Tensions are rising in Israel

Israeli Prime Minister Naftali Bennett speaks during a plenum session. (Ahmad Gharabli/AFP via Getty Images)

by Shira Hanau

(JTA) — There has been an escalation of tension and violence in Israel the past two weeks. Several attacks by Arabs against Israelis over the past week, including one in Bnei Brak, have left a total of over 10 dead. Israeli officials fear that the upcoming Ramadan holiday, during which Muslim worshippers clashed heavily for weeks with Israeli police last year, could lead to further violence.

A Palestinian gunman opened fire on pedestrians in multiple municipalities near Tel Aviv on March 29. Kann, Israel’s government-run radio service, said the attack took place Tuesday evening where Bnei Brak, a largely haredi Orthodox municipality, runs into Ramat Gan, a Tel Aviv suburb. The attacker shot people as he traveled down a thoroughfare. There were casualties in both municipalities.

Kann, quoting security sources, said the assailant was a Palestinian from the West Bank and that the police had killed him.
Reports said that the gunman in some instances got off of a motorcycle and shot at people, shouting at them to “stop,” in Hebrew.

There have been two other deadly attacks inside Israel over the past week, killing six people. Tuesday’s attack brings the week’s total of fatalities to 11.

The two other attacks were allegedly carried out by Israeli Arab citizens who identify with the Islamic State. The most recent attack, two days earlier, was reportedly spurred by a historic summit this week, in which Israel hosted four Arab foreign ministers.

Separately on Thursday March 31, a 30-year-old Palestinian man wielding a screwdriver seriously injured a 28-year-old Israeli man on a bus near the Neve Daniel West Bank settlement south of Jerusalem.

The IDF said that the attacker was shot and killed by a fellow bus passenger. After the morning incident, Palestinian media reported that the Israeli military searched the assailant’s hometown, which reportedly triggered clashes between locals and troops.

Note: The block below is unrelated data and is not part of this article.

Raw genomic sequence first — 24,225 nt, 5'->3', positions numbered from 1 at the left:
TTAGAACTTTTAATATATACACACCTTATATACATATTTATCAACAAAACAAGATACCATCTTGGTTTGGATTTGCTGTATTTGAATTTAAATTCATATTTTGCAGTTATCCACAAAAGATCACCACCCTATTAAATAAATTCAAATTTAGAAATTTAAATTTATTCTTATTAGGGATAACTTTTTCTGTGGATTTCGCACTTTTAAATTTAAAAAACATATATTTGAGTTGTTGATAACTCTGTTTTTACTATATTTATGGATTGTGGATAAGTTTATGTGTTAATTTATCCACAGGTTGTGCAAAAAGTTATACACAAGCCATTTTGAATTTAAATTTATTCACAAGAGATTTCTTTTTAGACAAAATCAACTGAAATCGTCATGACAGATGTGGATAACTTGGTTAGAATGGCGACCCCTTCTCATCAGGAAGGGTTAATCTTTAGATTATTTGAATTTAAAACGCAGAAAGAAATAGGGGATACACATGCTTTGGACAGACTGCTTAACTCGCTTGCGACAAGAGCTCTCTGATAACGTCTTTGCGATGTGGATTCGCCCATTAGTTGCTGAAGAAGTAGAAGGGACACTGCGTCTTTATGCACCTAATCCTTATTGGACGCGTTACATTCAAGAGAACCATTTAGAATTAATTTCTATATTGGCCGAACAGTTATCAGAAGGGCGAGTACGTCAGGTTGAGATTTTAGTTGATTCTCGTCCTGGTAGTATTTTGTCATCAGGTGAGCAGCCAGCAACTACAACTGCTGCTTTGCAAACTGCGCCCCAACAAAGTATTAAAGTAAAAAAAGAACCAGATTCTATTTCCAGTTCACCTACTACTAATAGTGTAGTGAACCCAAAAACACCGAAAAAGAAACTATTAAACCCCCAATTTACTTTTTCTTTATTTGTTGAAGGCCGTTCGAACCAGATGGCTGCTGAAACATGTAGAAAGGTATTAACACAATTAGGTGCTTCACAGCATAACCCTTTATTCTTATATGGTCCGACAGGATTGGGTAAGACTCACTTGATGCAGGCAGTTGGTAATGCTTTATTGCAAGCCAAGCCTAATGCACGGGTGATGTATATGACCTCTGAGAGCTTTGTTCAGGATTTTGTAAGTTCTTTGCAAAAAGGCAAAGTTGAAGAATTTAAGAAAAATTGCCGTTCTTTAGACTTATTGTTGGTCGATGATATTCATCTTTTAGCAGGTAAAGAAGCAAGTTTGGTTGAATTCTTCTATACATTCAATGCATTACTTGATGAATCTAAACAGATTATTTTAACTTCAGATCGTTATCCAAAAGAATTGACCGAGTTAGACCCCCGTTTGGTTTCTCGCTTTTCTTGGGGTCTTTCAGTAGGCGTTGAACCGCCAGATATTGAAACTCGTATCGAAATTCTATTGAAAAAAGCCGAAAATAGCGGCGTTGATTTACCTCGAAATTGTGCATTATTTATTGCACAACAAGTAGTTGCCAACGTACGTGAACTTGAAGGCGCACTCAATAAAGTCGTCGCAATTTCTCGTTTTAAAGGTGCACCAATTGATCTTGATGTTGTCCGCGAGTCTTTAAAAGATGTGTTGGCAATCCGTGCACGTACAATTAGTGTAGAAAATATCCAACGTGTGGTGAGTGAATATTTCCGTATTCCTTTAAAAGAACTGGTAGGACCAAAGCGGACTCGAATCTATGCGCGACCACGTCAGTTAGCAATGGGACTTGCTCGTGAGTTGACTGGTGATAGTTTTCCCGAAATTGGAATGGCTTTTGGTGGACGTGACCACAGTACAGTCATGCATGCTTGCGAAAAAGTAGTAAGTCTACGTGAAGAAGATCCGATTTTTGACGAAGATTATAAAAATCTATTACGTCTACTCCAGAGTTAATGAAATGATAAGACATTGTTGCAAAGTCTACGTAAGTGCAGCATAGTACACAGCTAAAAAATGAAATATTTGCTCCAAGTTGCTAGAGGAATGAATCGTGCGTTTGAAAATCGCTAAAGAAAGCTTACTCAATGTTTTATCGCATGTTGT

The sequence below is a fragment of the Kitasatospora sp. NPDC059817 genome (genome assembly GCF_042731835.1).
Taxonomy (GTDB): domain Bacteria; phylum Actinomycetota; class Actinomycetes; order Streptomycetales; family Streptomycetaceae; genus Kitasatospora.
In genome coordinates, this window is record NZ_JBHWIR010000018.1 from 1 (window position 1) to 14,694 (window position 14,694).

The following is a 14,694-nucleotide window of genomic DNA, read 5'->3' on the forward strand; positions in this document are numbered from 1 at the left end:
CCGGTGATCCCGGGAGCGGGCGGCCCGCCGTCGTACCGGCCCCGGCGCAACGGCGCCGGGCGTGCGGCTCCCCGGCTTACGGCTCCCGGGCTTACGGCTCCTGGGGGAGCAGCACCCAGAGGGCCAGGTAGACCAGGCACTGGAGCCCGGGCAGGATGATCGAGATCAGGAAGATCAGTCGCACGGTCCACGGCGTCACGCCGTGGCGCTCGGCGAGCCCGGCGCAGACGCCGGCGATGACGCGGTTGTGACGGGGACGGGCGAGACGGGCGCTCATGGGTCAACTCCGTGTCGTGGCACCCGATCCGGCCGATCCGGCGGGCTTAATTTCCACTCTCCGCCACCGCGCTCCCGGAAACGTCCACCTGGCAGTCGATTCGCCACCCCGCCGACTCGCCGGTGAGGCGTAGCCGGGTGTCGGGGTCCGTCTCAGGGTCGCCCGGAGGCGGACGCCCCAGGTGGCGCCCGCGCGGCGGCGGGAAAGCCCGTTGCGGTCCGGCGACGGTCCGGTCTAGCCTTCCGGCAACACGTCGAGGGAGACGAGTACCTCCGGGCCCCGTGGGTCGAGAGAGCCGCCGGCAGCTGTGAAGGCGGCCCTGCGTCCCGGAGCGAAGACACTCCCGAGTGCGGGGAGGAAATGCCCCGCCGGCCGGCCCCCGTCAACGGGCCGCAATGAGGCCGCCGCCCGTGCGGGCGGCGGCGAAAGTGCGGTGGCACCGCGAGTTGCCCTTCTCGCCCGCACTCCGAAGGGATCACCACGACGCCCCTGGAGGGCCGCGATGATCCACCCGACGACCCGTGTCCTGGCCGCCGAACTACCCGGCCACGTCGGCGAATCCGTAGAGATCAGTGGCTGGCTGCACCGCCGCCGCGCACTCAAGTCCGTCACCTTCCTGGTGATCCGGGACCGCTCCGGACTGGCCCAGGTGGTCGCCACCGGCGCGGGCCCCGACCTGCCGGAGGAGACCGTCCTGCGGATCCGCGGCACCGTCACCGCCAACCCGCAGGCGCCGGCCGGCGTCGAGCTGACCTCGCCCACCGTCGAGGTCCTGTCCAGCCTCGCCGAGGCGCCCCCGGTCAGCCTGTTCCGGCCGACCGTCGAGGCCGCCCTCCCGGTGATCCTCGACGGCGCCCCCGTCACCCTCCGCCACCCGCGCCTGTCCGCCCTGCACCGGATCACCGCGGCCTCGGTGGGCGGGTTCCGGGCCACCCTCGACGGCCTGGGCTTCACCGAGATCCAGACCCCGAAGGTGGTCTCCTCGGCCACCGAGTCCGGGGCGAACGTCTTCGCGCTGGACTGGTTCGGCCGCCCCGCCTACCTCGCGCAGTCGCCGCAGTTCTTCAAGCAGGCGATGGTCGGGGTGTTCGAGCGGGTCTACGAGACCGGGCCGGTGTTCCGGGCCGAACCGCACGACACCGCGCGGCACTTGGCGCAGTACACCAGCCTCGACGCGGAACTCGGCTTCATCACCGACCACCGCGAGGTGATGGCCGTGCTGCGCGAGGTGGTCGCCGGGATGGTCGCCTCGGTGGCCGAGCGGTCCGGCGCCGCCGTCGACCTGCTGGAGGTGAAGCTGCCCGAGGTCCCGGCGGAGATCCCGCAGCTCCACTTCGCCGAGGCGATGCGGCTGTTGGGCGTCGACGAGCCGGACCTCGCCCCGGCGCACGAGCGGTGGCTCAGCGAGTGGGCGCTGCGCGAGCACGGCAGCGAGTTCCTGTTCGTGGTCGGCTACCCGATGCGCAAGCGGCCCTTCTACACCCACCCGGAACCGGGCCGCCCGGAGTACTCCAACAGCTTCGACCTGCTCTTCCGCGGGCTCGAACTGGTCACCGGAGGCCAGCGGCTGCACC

Israeli soldiers shot and killed at least two Palestinians after being fired at in a raid on a West Bank refugee camp on Thursday March 31.

Troops entered the Jenin camp to arrest suspects allegedly connected to the terror attack that left five Israelis dead in and around Bnei Brak on Tuesday, the Israel Defense Forces said, and to subdue others who were suspected of carrying out future attacks.

The IDF claims multiple gunmen shot at the Israeli troops, who returned fire. The IDF announced three Palestinian deaths, while the Palestinian Health Ministry announced two. Over a dozen more were injured.

Hamas, the group that controls the Gaza Strip and frequently engages in military conflicts with Israel, said Thursday’s raid called for an “escalation” of activity.

The Jenin camp has historically been a hotspot for Israeli-Palestinian clashes; in 2002, dozens of Palestinians and Israeli soldiers were killed when IDF troops attempted to enter the camp during the Second Intifada.

Meanwhile, as the only Israeli in the National Basketball Association, Deni Avdija has not been shy about his Jewish and Israeli pride.

The 21-year-old has shared Hanukkah with his Washington Wizards teammates, spoken at the team’s Jewish Heritage Night and attempted to grow the NBA’s popularity grow in Israel.

After multiple violent attacks in Israel in the past week, Avdija again used his platform to express support for his home country.

Before Washington’s Wednesday night home game against the Orlando Magic, Avdija wrote “Am Yisrael Chai” (“the Jewish people live”) and drew Stars of David on his sneakers. It is not the first time he has used his basketball shoes to share a Jewish message — last year he called attention to Holocaust remembrance day.


“My heart is with Israel,” Avdija told reporters, according to Israel Hayom. “I am very sad to hear about what is happening in Israel. There are things that are bigger than basketball and with how much I try to represent us in the NBA, it is difficult for me.”

He continued: “My friends and family are in Israel, I watch the news almost every day, I watch Israeli TV. My heart goes out to the families and to the people of Israel, let’s hope it ends as soon as possible. I will not get into politics, but I am sending a hug and love. It’s hard to watch.”

The 6-foot-9 small forward has appeared in all 76 of the Wizards’ games this season, starting in six. He is averaging 8.1 points per game.

Avdija made history as the highest-drafted Israeli in NBA history when he was selected ninth overall in the 2020 NBA draft.

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With files from Jacob Gurvis.

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